Research
Print page Print page
Switch language
The Capital Region of Denmark - a part of Copenhagen University Hospital
Published

Triglycerides as a shared risk factor between dementia and atherosclerotic cardiovascular disease: a study of 125 727 individuals

Research output: Contribution to journalJournal articleResearchpeer-review

DOI

  1. Plasma concentrations of magnesium and risk of dementia: a general population study of 102 648 individuals

    Research output: Contribution to journalJournal articleResearchpeer-review

  2. LDL-cholesterol versus glucose in microvascular and macrovascular disease

    Research output: Contribution to journalReviewpeer-review

  3. Plasma Ionized Calcium and Risk of Cardiovascular Disease: 106 774 Individuals from the Copenhagen General Population Study

    Research output: Contribution to journalJournal articleResearchpeer-review

  1. Common variants in Alzheimer's disease and risk stratification by polygenic risk scores

    Research output: Contribution to journalJournal articleResearchpeer-review

  2. Chronic productive cough and inhalant occupational exposure-a study of the general population

    Research output: Contribution to journalJournal articleResearchpeer-review

  3. Impact of high glucose levels and glucose lowering on risk of ischaemic stroke: a Mendelian randomisation study and meta-analysis

    Research output: Contribution to journalJournal articleResearchpeer-review

  4. Elevated apolipoprotein A1 and HDL cholesterol associated with age-related macular degeneration: 2 population cohorts

    Research output: Contribution to journalJournal articleResearchpeer-review

View graph of relations

BACKGROUND: Risk factors for atherosclerotic cardiovascular disease such as smoking, hypertension, physical inactivity, and diabetes have also been associated with risk of dementia. Whether hypertriglyceridemia represents a shared risk factor as well remains unknown. We tested the hypothesis that hypertriglyceridemia is associated with increased risk of non-Alzheimer dementia, Alzheimer disease, and ischemic stroke.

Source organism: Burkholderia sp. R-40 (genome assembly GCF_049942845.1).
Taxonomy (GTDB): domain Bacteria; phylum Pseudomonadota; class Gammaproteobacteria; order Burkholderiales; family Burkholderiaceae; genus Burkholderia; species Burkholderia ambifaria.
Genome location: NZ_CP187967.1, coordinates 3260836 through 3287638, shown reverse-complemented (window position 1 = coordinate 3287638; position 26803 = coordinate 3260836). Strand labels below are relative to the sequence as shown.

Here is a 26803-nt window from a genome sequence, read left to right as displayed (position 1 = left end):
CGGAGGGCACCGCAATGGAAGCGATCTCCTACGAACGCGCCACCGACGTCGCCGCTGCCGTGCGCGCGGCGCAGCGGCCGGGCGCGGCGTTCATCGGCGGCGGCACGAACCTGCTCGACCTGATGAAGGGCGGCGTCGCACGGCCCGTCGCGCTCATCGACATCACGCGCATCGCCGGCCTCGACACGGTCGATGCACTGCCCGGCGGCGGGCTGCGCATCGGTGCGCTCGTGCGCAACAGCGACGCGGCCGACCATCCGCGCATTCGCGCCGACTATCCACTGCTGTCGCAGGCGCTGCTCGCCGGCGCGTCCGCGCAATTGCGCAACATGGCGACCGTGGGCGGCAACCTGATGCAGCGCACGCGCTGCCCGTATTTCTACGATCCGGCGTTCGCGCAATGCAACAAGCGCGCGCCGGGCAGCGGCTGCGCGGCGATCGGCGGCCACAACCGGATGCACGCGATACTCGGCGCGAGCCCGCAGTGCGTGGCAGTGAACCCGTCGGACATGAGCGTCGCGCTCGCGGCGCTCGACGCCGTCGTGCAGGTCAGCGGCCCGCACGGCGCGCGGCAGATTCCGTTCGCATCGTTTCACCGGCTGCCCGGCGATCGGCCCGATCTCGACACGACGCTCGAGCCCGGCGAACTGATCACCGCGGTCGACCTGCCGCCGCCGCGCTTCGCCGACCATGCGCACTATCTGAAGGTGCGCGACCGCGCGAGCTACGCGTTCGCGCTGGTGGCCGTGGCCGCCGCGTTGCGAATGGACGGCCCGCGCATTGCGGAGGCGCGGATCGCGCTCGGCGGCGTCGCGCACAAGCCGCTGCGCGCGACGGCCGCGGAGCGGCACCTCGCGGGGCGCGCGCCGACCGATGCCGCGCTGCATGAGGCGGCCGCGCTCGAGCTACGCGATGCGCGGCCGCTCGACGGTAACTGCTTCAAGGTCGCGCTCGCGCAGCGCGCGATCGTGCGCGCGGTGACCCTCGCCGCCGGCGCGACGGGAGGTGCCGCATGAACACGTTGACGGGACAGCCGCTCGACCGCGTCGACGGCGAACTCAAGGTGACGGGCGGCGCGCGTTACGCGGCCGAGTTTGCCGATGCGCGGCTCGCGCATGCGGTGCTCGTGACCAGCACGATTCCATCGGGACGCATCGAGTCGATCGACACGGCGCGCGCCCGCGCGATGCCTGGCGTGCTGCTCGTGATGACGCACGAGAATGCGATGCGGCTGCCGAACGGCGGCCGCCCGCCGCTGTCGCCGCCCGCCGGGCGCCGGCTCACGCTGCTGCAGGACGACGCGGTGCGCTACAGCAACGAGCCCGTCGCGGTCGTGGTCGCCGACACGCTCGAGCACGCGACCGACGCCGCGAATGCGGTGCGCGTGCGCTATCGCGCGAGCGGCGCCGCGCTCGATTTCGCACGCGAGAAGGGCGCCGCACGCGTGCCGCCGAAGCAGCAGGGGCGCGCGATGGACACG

METHODS: Using the Copenhagen General Population Study and the Copenhagen City Heart Study, we examined the association between increased plasma triglycerides and risk of non-Alzheimer dementia, Alzheimer disease, and ischemic stroke with Cox regression.

RESULTS: On a continuous scale, higher concentrations of plasma triglycerides were associated with increased risk of non-Alzheimer dementia and ischemic stroke, but not with Alzheimer disease. In age, sex, and cohort adjusted models, the highest percentile of triglycerides (median 629 mg/dL; 7.1 mmol/L) versus the 1-50th percentiles (median 89 mg/dL; 1.0 mmol/L) was associated with hazard ratios of 1.75 (95% confidence interval: 1.17-2.63) for non-Alzheimer dementia, 1.18 (0.73-1.91) for Alzheimer disease, and of 1.89 (1.50-2.38) for ischemic stroke. Corresponding hazard ratios were 1.62 (1.08-2.44), 1.25 (0.77-2.02), and 1.57 (1.24-1.98) in models adjusted multifactorially, and 1.79 (1.16-2.87), 1.18 (0.73-1.92), and 1.46 (1.10-1.95) in models adjusted multifactorially and additionally for apolipoprotein E (APOE) genotype, respectively. Results were similar after excluding individuals who had an event within 2 years after study entry.

CONCLUSIONS: Moderate hypertriglyceridemia was associated with increased risk of both non-Alzheimer dementia and ischemic stroke, highlighting plasma triglycerides as a shared risk factor between dementia and atherosclerotic cardiovascular disease.

Original languageEnglish
JournalClinical Chemistry
Volume67
Issue number1
Pages (from-to)245-255
Number of pages11
ISSN0009-9147
DOIs
Publication statusPublished - 8 Jan 2021

    Research areas

  • Alzheimer disease, cardiovascular risk factors, general population study, ischemic stroke, Keys words: lipids, non-Alzheimer dementia

ID: 61718073